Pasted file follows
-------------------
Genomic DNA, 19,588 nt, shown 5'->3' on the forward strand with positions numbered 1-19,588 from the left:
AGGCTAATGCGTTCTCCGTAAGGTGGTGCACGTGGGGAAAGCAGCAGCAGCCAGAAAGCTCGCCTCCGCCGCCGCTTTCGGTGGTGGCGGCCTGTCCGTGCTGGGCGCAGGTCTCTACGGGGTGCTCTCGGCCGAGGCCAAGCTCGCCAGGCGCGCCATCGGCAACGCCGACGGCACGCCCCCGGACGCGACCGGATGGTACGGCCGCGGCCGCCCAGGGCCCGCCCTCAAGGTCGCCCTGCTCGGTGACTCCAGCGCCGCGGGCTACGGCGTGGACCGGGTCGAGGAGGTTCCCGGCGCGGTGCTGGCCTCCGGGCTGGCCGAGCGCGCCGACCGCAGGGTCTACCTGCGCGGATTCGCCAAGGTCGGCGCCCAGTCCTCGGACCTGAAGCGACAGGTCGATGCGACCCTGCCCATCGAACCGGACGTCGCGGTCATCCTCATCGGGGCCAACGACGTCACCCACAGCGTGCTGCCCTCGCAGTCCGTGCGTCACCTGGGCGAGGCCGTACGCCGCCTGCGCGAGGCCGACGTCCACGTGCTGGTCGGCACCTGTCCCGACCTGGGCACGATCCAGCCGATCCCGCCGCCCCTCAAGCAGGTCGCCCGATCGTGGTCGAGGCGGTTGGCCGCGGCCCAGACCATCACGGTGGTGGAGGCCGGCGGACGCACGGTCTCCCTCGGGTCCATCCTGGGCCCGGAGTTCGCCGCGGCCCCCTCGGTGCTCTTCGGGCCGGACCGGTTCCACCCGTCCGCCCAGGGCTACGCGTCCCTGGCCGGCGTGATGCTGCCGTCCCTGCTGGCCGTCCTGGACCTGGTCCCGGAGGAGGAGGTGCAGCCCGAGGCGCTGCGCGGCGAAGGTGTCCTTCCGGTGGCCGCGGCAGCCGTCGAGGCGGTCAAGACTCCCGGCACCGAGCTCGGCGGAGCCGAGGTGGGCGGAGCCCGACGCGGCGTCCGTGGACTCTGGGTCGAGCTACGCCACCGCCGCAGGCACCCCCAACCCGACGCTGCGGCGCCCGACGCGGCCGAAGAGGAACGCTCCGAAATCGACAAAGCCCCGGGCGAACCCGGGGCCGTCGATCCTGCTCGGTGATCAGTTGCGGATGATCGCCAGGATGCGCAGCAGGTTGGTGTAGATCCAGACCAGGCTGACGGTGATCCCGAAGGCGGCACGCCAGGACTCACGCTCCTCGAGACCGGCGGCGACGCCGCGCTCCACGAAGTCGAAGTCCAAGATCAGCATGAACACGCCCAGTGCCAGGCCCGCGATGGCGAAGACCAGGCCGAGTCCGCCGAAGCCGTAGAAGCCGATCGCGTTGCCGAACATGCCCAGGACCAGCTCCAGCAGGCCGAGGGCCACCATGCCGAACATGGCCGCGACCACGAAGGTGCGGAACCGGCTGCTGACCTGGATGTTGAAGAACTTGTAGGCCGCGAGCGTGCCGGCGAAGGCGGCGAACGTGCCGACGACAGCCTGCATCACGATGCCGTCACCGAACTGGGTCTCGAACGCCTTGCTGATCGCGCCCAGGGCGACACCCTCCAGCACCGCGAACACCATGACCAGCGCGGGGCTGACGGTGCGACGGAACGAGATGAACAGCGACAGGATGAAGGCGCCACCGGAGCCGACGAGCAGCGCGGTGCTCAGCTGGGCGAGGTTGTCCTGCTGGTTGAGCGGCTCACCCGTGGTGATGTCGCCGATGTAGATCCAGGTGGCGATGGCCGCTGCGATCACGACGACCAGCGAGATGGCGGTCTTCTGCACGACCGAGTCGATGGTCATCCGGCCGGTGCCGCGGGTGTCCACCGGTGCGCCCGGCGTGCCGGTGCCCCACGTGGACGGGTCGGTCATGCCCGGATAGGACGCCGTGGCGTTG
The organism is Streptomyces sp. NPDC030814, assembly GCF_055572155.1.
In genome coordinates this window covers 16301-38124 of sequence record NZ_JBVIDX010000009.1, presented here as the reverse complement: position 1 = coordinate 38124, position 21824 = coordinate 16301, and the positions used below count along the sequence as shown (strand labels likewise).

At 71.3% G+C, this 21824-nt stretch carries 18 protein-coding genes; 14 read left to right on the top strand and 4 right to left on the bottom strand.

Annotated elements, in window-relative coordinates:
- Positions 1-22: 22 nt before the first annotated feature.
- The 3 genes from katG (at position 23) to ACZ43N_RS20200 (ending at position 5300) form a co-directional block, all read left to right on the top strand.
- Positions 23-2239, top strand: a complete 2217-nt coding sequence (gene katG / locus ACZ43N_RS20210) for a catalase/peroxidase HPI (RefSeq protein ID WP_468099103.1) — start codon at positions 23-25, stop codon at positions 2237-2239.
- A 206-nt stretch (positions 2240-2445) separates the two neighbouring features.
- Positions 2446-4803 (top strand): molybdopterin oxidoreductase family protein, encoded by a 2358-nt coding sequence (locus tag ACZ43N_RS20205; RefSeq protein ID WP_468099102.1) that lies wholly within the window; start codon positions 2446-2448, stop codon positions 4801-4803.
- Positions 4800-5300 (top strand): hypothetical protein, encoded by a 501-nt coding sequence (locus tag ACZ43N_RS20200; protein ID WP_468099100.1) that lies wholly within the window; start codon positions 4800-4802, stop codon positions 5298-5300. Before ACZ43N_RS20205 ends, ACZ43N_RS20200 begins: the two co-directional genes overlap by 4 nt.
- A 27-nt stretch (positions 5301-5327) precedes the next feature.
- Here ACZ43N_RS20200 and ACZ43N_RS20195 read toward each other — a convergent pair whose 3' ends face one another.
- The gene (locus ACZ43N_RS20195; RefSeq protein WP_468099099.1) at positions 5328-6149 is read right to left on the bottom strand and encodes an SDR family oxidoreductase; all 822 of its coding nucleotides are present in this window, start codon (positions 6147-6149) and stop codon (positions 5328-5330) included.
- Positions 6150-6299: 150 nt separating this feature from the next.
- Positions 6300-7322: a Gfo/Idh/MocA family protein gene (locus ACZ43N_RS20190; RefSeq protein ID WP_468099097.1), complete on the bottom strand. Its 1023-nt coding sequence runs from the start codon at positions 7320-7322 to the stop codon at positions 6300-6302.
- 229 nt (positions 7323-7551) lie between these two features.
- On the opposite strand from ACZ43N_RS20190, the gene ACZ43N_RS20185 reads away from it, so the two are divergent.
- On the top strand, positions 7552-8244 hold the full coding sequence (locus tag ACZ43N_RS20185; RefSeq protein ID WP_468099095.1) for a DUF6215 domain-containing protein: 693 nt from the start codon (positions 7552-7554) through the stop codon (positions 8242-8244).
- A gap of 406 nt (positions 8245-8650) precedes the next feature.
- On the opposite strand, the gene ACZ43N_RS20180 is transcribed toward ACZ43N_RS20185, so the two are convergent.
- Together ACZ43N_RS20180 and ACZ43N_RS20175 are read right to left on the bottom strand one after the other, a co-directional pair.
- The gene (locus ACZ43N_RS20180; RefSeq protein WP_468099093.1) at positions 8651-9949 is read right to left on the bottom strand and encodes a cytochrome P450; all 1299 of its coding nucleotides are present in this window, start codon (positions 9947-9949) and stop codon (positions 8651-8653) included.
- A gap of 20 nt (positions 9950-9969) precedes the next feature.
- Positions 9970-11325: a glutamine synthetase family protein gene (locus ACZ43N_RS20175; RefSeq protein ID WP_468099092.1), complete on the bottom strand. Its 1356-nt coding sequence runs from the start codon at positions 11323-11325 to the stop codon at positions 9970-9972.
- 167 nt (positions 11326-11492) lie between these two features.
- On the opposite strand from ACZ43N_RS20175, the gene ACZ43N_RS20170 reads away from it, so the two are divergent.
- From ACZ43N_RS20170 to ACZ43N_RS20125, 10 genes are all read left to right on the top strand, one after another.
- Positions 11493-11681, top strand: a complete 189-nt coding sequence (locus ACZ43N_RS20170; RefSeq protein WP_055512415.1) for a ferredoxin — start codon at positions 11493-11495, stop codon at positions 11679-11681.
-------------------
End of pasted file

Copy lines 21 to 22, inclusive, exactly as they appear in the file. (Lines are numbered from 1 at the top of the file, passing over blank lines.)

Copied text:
- A gap of 406 nt (positions 8245-8650) precedes the next feature.
- On the opposite strand, the gene ACZ43N_RS20180 is transcribed toward ACZ43N_RS20185, so the two are convergent.